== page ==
Disclaimer: This article is meant to educate developers and security practitioners of the current and present dangers of node.js development. Ethically, I cannot make the majority of my code publicly available on GitHub. However, I will show a few snippets and concepts for security awareness. If you are a past or present security colleague, please reach out for a live demonstration of the code.
This article will demonstrate the current dangers of embedded malware within node.js development pipelines. At the conclusion, I’ll provide a simple shell script to help you grep for malicious ASCII and BASE64 encoded strings within your node_modules sub-directories to assist you in the hunt.
Lucky for us, Node.js provides both an all-in-one local development environment as well as a server and middle ware runtime environment. Meaning an insecure version of node.js is likely on every “full-stack” developer workstation. Most notably, node.js extends a class called child_process which exports exec() and spawn() methods. The child_process class effectively means node.js can execute shell commands and executable code locally and possibly remotely if the API so allows.
Consider that serverless.com and many other frameworks encourage users to deploy their node.js into AWS and GCP. Ultimately to deploy into GCP and AWS you’ll need AWS Access Keys likely persisted locally on the users disk after they authenticate with their CLI. I suspected that embedded node.js malware could spawn a child process under the context of the user which executes a some code that “gets all the cloud keys”. From that point, you can move laterally from the Desktop to gaining persistence in the cloud. Let’s test the theory.
In a few minutes, I whipped up come code based on the public node.js documentation
I wrote multi-staged piece of code which does the following
WARNING: ALL ACCESS KEYS HAVE BEEN REVOKED. DON’T TRY (-;
Finding the Node.js malware
---- JavaScrypt local command execution ---- child_process exec() spawn() ---- Executables from child_process ---- bash zsh ... ... ----- HTTP tunnels --- req.connect()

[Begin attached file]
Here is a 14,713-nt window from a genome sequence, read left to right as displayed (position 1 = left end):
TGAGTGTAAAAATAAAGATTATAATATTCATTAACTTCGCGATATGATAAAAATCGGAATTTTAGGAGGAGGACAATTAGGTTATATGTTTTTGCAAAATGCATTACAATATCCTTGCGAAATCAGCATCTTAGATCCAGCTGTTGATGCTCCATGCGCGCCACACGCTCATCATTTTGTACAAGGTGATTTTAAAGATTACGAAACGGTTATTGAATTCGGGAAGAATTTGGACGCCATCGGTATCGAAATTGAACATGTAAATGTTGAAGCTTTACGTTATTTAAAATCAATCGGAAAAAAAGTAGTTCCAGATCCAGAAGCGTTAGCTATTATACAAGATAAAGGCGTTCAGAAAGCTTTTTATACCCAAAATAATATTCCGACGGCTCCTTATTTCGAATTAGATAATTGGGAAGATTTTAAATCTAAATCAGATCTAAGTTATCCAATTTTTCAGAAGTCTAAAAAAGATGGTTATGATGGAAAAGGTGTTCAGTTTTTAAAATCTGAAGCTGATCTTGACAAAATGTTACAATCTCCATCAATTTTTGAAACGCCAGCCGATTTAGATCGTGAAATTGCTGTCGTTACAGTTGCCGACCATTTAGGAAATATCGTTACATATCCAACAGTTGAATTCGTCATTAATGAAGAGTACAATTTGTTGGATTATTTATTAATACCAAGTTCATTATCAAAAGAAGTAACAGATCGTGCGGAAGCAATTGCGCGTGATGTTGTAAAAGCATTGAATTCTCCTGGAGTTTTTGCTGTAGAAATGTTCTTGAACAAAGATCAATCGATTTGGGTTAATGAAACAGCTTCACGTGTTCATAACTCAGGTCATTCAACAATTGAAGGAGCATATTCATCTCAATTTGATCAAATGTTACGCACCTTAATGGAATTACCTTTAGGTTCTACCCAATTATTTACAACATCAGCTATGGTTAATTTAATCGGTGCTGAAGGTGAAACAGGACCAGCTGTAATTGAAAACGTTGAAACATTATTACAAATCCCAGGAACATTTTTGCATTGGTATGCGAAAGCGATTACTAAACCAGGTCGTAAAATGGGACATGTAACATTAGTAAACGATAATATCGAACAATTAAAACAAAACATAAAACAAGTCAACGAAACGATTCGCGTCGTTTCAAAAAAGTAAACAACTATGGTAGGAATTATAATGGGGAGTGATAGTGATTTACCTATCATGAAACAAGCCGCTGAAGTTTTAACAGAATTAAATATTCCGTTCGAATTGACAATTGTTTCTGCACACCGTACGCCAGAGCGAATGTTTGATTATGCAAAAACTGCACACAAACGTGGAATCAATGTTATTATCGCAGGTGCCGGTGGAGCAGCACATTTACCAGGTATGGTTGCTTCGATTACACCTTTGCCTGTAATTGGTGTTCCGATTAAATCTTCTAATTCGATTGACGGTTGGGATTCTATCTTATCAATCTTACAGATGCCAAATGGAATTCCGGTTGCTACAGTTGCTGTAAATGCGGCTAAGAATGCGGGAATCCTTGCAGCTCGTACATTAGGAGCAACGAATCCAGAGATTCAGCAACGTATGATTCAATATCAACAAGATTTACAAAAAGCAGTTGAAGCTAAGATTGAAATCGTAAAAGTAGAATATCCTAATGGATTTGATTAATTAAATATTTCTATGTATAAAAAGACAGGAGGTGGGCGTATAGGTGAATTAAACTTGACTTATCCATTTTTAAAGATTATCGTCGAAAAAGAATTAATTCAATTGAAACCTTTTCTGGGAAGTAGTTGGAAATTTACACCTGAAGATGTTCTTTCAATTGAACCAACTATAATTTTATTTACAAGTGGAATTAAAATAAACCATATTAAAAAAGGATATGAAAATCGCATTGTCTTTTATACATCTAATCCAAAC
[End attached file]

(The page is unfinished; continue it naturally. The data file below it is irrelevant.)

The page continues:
The shell script can be found below
The shell script recursively greps for the use of child_process embedded malware in the node_modules and finds the malware deeply nested inside of /express/lib/express.js.
The tool does generate some “noise” but it provides an easy way to start the hunting. In addition to checking for regular ACII strings the script also looks for base64 encoded commands strings as well. Of course, the script can’t account for all the potential encodings and encryption used to obfuscate and morph malicious static content. In reality, you must also monitor your runtime for suspicious activity.
Going beyond searching for the static code, Node.js executes completely in memory unless you install additional package modules that make use of the child_process class. Node.js also does not have “persistent logging” by default but instead can be enabled with verbose and debugging to log to stdout and stderr within the console or you can pipe it into a local log file yourself.
Although no silver bullet I used the following during this exercise do monitor runtime activity inside an isolated virtual machine..
##### monitor network connections for backdoors during node.js runs netstat -c ##### dump network pcap to analyze node.js traffic with wireshark tcpdump -i <interface> -s 65535 -w <file> ##### look for unusual process execution under node ##### ps aux | grep node ##### Restrict the user environment while analyzing the source code No SUDO, No User with access to local cloud keys or SSH keys folders ##### No local secrets, please ... just say no Do not run new node_modules from Desktop with any local passwords, logged in browser, cloud access keys, ssh keys etc until you feel the code is safe